Spector's mother moved the family to Los Angeles. As a teenager at Fairfax High, Spector turned his life over to music. In 1958, he wrote and recorded the first in a string of huge hits, "To Know Him Is To Love Him" (his father's epitaph). He is most celebrated for conjuring the "wall of sound," a greasy and wet rock style with lots of instruments and overdub. But behind the wall of sound, Spector had a nasty tic: To blot out echoes of his father's abandonment, he tried to prevent people -- especially women -- from leaving, even if it meant holding them at gunpoint as they tried to walk out the door. This fact is so rarely mentioned in the gallons of ink spilled over Spector that I've wondered if the fame-seeking Lana Clarkson would have gone to his house on the night she died had she known it. "Phil couldn't stand being alone," his idol, Ahmet Ertegun, told me some time ago.
His collision with Clarkson also seemed inevitable. The ultimate California girl, Clarkson was a big blonde with a modicum of talent.
Born around the time Marilyn Monroe died, she identified with Marilyn so much that I've fancied that she inhaled Marilyn's soul as she took her first breath and thus sealed her fate. A starlet in her 20s, by 45 Clarkson was hostessing at the House of Blues. Still, she had aspirations. Imagine, in Marilyn's voice of quiet desperation, Clarkson meeting Spector as her shift ends and thinking: "Maybe he can help me."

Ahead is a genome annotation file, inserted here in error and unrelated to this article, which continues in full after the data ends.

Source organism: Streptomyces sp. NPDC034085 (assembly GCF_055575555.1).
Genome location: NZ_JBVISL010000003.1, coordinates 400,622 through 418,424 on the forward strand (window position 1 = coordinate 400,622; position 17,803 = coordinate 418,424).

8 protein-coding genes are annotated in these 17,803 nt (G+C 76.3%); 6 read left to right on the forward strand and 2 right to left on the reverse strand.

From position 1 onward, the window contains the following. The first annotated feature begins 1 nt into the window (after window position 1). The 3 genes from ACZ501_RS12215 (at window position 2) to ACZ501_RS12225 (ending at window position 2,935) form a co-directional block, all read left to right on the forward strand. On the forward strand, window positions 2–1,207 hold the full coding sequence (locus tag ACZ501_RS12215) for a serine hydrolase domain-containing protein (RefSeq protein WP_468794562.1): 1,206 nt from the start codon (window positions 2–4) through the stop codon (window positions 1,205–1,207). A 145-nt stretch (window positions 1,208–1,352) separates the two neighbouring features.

Like Bakley, she died of a gunshot wound to the head. Days before her death, she was fired from a play called Brentwood Blondes, about famous dead women. She was set to play Marilyn. Now she has been written back in as herself. And Spector, once again, is alone, taken down, like Blake, by the American dream's new L.A. twist. •
Deanne Stillman's new book, Horse Latitudes, will be published by Houghton Mifflin.
D orothy Osradker went to work for the city of Memphis in 1945, as World War II was winding down. She was in her early 20s, had a law degree and four years of work experience, and no plans to make a career of public service.
But in 2005, Osradker, an assistant city attorney, will celebrate a milestone reached by few public employees anywhere: 60 years with city government.
In addition to being a capable attorney, the woman known to her colleagues as "Miss Dorothy" is a good storyteller with sharp opinions, a fine sense of humor, and an amazing work ethic. Her boss, city attorney Sara Hall, says Osradker had taken exactly one sick day in 59 years before suffering a serious illness this year.